Performance pay "I like performance pay as long as it is based on fair measurements. But it can also lead to strife among staff. One of the things you like to help build as a principal is a high spirit of collaboration, all teachers serving all students, sharing everything. If you're not careful, a performance-based system will stop that.

Construction bond "One of the first things that I think has to happen is the board has to build trust with the public or any bond is going to struggle. The board has to be transparent in terms of what it needs to provide, why it needs to provide it and how much it is going to cost."

Charter schools "The issue with charters is: Do they disturb a level playing field? Any time parents have to apply for something that eliminates a whole group of students whose parents don't have the time to fill out an application. When a charter school can choose to admit a student or make them return to public school, that's another issue that doesn't make it a level playing field. When a charter school can place academic qualifications on how you can get in, that's not level. Any charter that doesn't provide transportation, that knocks out a whole group of students."


David Menaker
  • David Menaker

DAVID MENAKER, 64, Democrat

Menaker, a builder and developer, has a 9-year-old son at Lake Myra Elementary. He served on the town board of commissioners in Kill Devil Hills. He says he applied because he wants to provide a voice with a background in business rather than education.

Diversity "Generally speaking, I think it's better to move money before you move students. I kind of run down the middle. I see some good things from both sides of the argument. What I haven't seen is a good final decision. I'm pretty tired of the petty politics."

Armed guards "I was born on an Air Force base and there were people with guns all over the place, but I'm not sure that's the best environment for a school. There may be other options, like securing points of entry, before armed guards need to be looked at."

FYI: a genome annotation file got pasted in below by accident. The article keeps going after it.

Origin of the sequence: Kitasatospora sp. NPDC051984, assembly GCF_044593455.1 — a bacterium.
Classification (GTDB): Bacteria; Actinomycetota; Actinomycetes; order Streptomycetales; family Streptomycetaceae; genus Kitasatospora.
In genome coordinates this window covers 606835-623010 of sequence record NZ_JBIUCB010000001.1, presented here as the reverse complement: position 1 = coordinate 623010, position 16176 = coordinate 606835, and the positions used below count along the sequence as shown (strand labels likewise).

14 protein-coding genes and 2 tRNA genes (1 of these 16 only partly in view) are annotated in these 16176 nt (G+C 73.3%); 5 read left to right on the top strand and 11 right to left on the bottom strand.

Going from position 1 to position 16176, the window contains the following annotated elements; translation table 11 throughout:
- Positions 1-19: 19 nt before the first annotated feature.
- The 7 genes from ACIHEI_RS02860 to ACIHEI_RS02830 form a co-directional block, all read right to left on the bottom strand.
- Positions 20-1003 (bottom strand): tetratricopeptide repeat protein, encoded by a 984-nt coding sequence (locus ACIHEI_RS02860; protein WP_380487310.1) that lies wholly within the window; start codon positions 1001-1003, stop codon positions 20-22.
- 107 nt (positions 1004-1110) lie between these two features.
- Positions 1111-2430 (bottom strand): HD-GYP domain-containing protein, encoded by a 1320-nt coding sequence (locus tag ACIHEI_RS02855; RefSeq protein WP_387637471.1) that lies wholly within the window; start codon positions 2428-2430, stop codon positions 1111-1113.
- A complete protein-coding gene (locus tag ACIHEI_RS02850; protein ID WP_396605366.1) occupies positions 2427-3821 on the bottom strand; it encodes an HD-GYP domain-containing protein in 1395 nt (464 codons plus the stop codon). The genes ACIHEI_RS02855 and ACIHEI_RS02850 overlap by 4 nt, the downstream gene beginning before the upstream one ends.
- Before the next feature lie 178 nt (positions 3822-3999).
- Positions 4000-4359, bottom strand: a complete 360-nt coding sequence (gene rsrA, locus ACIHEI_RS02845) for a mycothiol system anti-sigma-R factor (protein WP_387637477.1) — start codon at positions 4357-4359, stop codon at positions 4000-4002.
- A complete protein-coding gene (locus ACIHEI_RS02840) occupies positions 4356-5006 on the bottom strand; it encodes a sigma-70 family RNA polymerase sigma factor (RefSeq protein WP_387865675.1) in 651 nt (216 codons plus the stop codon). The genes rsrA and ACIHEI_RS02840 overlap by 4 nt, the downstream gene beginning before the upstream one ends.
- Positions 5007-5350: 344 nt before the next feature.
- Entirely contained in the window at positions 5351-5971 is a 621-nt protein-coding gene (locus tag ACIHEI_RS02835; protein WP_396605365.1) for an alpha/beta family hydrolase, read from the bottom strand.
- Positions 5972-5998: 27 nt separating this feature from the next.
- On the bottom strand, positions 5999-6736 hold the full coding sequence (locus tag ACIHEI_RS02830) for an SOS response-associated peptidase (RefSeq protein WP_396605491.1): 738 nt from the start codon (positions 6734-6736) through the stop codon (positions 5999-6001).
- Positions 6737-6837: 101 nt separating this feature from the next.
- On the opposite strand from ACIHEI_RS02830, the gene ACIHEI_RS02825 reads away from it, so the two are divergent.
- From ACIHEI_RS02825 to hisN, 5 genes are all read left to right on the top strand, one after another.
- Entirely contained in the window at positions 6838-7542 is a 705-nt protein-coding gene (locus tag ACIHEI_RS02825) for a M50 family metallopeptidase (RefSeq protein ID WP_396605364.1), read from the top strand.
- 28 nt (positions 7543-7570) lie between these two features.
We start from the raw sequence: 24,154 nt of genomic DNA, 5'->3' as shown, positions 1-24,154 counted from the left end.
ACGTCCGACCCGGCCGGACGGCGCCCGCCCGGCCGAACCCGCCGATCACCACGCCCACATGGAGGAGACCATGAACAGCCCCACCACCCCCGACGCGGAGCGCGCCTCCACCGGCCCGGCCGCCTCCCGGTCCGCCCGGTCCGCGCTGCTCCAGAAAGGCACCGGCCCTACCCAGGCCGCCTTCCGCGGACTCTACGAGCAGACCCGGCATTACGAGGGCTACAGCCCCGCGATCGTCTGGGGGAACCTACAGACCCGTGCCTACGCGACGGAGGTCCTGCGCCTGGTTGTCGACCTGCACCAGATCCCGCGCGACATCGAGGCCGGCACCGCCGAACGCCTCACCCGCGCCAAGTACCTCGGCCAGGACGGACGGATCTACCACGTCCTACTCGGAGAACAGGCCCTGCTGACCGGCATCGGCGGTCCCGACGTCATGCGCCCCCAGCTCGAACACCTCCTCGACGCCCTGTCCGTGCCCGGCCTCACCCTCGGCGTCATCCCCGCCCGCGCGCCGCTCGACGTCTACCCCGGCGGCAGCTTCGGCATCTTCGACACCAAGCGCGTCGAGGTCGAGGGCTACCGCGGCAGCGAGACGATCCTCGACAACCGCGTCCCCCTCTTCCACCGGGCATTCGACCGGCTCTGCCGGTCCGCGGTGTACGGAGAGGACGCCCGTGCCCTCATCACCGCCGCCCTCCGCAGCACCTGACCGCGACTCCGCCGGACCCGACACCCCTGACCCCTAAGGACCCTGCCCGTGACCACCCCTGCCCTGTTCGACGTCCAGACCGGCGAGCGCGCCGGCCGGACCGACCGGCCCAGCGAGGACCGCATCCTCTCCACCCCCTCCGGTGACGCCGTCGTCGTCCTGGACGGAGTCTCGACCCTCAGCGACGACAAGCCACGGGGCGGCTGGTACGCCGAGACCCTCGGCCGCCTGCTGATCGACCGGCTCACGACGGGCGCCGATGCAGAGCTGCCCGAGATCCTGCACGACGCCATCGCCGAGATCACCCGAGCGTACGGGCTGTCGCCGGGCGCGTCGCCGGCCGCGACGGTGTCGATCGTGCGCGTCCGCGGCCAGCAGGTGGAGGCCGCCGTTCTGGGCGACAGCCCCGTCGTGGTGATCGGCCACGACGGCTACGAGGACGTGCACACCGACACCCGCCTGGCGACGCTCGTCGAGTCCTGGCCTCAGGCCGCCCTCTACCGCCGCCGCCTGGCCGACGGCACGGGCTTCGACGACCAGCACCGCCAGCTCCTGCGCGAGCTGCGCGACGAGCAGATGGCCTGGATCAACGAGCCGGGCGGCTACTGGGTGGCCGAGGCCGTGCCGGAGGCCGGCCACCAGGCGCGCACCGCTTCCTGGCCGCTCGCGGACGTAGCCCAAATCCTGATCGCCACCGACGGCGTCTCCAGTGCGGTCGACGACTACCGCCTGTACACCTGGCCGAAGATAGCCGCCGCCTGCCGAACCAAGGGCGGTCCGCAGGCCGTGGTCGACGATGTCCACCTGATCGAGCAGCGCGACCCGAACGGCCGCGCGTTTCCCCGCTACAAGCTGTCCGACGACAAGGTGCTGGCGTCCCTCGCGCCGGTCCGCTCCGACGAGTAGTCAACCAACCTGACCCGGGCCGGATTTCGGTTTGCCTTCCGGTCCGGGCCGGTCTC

Performance pay "Most places have it at this point. I know a lot of teachers, though, that when you ask them, money is not the first thing they say they need. Support, time, supplies [are some of the things you hear]. You've got to get the teachers to the table and hear from them about what they need."

Construction bond "I don't think the amount and the quickness is as important as identifying what the money will be used for and how much. My approach is generally to research the information before making a proposal. You don't want to end up with a short-term bond."

Charter schools "The more you try to control the market, the less control you will have over it. When you try to control it, it gets out of balance. Charter schools have a place in the education market place. Clearly, there are parents who want them. We've got to start with the big concepts in education and agree on how we see those in Wake County, then figure out where charter schools fit in."


Don Mial
  • Don Mial

DON MIAL, 62, Democrat

Mial retired from the Army and is nearing his retirement working in the N.C. Department of Public Safety. His three children graduated from Wake County schools. Mial also graduated from Wake schools and was in the first integrated class at Daniels Middle School. He has run unsuccessfully for the Wake County Board of Commissioners and the N.C. House.

Diversity "I don't think we want to create high-poverty schools. I just don't think that in the long term we can continue to afford to put a lot of money into any one school."

Armed guards "No. I absolutely do not see that as the answer. ... The idea of putting armed guards in every school is totally ludicrous. Having spent 30 years in the military, [I believe] there is no place for assault rifles in civilian life."

Performance pay "We should be willing to look at it and consider it. We want the best quality teachers here. I'd be willing to listen to both sides for what's best to bring in quality teachers. What you've got to be concerned with is making sure teachers have fair, across-the-board representation and equity and that everyone is treated fairly."

Construction bond "Another bond is crucial to what we need to do in Wake County. Our county is still growing and we've got to be proactive. We can't wait until after we get the additional students. It's going to be too late then. It's time now."

Charter schools "I'm not a supporter of charter schools in their present state. I'm for public education. And it seems we're pulling money from public education for charter schools, so at this point I'm not for it."


Wade Minter
  • Wade Minter

WADE MINTER, 37, Democrat

Minter is an executive for a Web startup that promotes recreational sports. He has two children in Wake public schools and moved to the Triangle in 1999. Minter ran unsuccessfully for the state legislature twice as a Libertarian in the early 2000s. Minter says he's fiscally conservative and socially liberal. He eventually "saw the light," he says, and registered as a Democrat. Minter is also a ring announcer for an improv wrestling troupe.